My name is Axel, the closest thing to Freddie's best friend, you might say. Perhaps one reason we got so close is-- well, I'm an insignificant-looking person, and Freddie is so big and black and important looking. Opposites attracting and all that. Now Freddie never would have been good-looking, but his present condition made him look downright scary and hard for somebody to think about hiring. But I'm getting ahead of myself.
You see, he got the name of Three Finger when he was still a boy. One day after regular school hours, he was experimenting around in the chemistry room when the custodian opened the door and startled him by yelling, "What the hell you doing in there, nigger?"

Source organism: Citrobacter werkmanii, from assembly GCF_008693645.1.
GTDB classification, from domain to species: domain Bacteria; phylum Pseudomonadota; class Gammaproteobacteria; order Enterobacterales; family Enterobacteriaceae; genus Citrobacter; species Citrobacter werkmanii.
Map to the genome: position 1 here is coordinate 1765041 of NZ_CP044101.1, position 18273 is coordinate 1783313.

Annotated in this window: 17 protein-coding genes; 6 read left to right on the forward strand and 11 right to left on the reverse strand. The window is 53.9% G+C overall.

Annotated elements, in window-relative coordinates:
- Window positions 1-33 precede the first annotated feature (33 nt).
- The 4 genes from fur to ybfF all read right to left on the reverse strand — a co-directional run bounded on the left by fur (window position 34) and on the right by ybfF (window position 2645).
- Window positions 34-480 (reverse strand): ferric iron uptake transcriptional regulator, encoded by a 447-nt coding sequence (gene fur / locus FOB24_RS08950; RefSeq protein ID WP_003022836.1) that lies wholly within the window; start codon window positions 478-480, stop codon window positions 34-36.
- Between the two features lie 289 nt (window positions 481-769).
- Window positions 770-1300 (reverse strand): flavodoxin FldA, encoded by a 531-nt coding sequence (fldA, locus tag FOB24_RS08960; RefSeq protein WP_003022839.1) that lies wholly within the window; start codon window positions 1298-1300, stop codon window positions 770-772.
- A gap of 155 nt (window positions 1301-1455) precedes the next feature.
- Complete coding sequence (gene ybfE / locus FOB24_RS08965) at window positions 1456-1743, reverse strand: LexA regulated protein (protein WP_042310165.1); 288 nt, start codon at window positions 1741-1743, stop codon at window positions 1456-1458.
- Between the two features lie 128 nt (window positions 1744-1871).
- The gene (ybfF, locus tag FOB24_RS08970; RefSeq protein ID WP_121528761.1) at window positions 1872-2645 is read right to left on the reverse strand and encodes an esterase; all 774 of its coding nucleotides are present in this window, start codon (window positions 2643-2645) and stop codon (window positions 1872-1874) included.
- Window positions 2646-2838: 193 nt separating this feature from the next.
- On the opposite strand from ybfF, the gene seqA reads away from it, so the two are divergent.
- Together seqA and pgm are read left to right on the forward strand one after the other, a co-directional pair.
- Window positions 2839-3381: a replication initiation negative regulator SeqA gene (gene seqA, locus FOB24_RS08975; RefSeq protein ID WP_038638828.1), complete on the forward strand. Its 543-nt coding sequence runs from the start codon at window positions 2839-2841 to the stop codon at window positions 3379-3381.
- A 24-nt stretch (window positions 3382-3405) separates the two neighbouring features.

Freddie dropped the concoction he'd been working on, which exploded and blew off two of his fingers. On top of that, he hurt his head as he fell to the floor. He remained in a coma for two days. When he came to, the first thing he said was, "I am not a nigger. I ain't a nigger. I ain't."
Then he told his momma and me what happened. Now we believe that it was being called a nigger like that, that was at the root of the robbery of Freddie bit by bit and brought on his present predicament. The word became like a red flag to a bull. He just naturally went crazy anytime some-body called him a nigger-- especially somebody white. It stands to reason that that kind of sensitivity can be costly. Even though, over the years, Freddie inflicted a lot of punishment on a lot of people, he himself suffered the loss of some pretty important parts.